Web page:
Thursday, February 13, 2014

The Keystone Quagmire for Obama

Now that the State Department has basically backed President Obama into a corner with its report on the Keystone XL pipeline, what next?

Before we get to that, it's important to mention that the report did NOT say the pipeline wouldn't pose great risks to the environment, only that building it would not worsen carbon pollution. That's because, regardless of what Obama decides, it's going to be built. The only question is whether it goes south through the States to the Gulf of Mexico or west to Vancouver. There is no way the Canadians are going to give up that much revenue, even if it does destroy millions of acres of their pristine land. And you thought America was the only country that could take that much of a dump on the environment.

And then there's the issue of employment. By all accounts the pipeline would net somewhere in the neighborhood of 35 permanent jobs. CVS hires that many people every hour its doors are opened. And, so far as the actual oil being pumped through the pipeline, the overwhelming majority of it will never see its way into American cars or homes. The most likely destination will be foreign countries that have the refineries to convert it. With all the talk about "drill baby drill," the sad fact is that U.S. refineries are at or near peek capacity. They couldn't handle the Keystone oil if they wanted to.

So, with that in mind, what should Obama do? He could say no, which would appease his base and piss off the GOP (like they really needed an excuse to be pissed at him). He could continue to drag his feet and hold off making a decision until after the midterms, which many political pundits believe is the safe play.

But, in my opinion, the smart and only play is to deal and deal now. One way or another that pipeline is getting built, so Obama still holds all the cards for the moment. That gives him leverage. With the Republicans finally agreeing to raise the debt ceiling through the beginning of 2015 and with a two-year budget deal in place, Obama can start to push through some of his agenda. Immigration reform is still a dream that is achievable. A number of establishment Republicans in both Houses have backed it. The Senate bill is still waiting for a vote in the lower chamber. The only thing holding it up is the Tea Party faction, but dissatisfaction with them is growing within the leadership. And then there's the matter of the extended unemployment benefits that expired at the end of last year.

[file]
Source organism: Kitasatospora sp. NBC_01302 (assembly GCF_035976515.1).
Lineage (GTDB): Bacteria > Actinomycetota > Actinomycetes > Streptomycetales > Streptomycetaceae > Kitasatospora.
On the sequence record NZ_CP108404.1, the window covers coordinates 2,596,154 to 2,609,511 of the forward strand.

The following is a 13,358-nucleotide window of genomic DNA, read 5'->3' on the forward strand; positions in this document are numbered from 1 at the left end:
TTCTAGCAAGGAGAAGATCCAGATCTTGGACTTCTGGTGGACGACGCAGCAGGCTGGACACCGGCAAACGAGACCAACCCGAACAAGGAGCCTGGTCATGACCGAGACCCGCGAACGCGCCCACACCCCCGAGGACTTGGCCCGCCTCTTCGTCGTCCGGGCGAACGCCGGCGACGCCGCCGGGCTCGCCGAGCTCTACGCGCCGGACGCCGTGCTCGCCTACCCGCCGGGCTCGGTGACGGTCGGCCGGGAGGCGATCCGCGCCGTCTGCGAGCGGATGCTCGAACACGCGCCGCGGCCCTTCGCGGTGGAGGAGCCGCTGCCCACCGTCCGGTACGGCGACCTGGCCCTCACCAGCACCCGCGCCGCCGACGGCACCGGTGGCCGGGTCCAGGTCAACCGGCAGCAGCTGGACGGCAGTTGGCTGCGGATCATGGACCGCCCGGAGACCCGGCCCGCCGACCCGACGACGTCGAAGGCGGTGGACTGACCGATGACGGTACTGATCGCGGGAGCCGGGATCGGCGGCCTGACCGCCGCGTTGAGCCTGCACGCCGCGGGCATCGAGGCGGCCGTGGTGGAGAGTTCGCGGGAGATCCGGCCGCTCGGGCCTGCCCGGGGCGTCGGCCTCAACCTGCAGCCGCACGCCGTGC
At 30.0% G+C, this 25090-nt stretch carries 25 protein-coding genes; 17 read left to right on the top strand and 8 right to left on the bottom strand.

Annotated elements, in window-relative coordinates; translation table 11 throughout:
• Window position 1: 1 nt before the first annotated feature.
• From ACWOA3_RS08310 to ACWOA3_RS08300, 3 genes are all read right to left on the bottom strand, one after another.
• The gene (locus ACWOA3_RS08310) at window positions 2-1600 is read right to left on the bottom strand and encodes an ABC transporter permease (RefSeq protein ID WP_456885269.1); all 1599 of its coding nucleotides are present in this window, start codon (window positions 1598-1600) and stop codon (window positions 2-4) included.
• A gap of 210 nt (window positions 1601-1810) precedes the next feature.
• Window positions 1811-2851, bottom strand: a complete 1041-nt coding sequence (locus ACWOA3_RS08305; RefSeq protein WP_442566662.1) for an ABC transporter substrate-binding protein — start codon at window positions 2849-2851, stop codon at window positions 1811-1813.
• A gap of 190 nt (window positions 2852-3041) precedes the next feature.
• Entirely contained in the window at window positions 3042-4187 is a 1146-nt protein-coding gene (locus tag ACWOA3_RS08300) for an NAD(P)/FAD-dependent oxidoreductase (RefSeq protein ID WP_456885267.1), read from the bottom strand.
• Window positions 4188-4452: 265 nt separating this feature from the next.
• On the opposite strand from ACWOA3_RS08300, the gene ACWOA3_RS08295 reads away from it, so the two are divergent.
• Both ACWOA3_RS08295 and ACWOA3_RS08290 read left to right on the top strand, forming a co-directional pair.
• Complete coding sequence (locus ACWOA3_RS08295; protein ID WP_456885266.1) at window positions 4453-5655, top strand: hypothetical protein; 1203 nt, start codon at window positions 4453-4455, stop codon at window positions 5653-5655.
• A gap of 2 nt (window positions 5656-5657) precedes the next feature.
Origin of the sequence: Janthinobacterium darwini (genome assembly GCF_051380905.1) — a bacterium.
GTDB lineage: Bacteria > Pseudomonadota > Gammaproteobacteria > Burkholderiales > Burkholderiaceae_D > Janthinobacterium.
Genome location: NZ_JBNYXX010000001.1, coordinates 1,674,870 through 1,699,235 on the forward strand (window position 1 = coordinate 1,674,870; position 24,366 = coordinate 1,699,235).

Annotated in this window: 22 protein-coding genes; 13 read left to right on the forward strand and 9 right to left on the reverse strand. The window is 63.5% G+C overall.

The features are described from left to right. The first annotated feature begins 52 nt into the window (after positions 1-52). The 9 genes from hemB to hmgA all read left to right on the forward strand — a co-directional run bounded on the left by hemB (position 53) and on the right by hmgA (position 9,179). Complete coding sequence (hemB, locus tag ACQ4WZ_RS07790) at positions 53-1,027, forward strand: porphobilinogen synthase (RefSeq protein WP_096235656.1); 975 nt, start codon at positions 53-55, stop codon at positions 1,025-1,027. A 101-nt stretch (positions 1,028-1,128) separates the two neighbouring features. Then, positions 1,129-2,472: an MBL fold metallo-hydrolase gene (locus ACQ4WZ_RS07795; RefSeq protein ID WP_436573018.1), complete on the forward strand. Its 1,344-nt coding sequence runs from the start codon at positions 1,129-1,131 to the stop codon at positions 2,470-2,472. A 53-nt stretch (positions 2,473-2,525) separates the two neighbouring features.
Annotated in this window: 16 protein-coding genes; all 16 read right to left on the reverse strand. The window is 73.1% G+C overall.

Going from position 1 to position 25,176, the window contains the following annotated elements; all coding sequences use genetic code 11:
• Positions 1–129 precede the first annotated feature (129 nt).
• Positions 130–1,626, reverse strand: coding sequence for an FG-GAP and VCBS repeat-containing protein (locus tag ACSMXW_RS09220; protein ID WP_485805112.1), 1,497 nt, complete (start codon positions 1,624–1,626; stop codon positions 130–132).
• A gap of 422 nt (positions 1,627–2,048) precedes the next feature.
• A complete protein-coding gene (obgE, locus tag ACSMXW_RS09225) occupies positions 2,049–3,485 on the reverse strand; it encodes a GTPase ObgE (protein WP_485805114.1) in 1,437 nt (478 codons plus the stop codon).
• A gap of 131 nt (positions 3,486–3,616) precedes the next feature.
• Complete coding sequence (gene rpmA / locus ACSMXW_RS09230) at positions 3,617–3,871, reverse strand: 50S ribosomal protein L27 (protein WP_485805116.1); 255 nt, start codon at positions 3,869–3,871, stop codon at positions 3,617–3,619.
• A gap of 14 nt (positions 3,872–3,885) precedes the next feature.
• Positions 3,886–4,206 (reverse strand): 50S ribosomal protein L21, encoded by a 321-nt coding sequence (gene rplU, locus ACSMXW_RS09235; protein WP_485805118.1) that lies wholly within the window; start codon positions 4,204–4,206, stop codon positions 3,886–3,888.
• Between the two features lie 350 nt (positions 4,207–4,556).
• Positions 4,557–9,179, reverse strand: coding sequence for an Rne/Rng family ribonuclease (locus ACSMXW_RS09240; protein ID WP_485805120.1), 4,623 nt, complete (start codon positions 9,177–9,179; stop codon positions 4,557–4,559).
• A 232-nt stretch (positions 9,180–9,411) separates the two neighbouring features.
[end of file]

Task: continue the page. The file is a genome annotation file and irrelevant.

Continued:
Now is the perfect time for Obama to put on his Monty Hall hat and make a deal with the GOP. You want the Keystone pipeline, okay, here's what I want. Let the Senate immigration bill get an up and down vote in the House and pass a one-year extension of unemployment benefits and I'll sign the authorization to let the pipeline go through the country. Turn me down and I'll let that authorization die of old age.

Now I know that most of you are shrieking at such a suggestion. How could I be in favor of building a pipeline that increases carbon emissions, you ask? Actually, I'm not; the Canadians are. And while it may be a little difficult for environmentalists to hear, they have no jurisdiction or sway on events north of the border. Like I said, the pipeline is going forward; the only question is which direction it takes. If Obama lets this opportunity pass him by, he ostensibly resigns himself to pretty much a wasted year legislatively. And, if the GOP ends up taking the Senate in November - even money at this point - he will be worse than a lame-duck president. He won't be able to buy a ball point pen for the last two years of his second term.

Obama doesn't need to see additional reports on Keystone to make a decision. All he needs is the resolve to extract something positive out of a negative; a talent he has been sadly lacking throughout most of his five years in the Oval office. Now would be a good time to reverse that trend.

Like the old saying goes, when life deals you lemons, you make lemonade. Obama had best start building that lemonade stand while he can.

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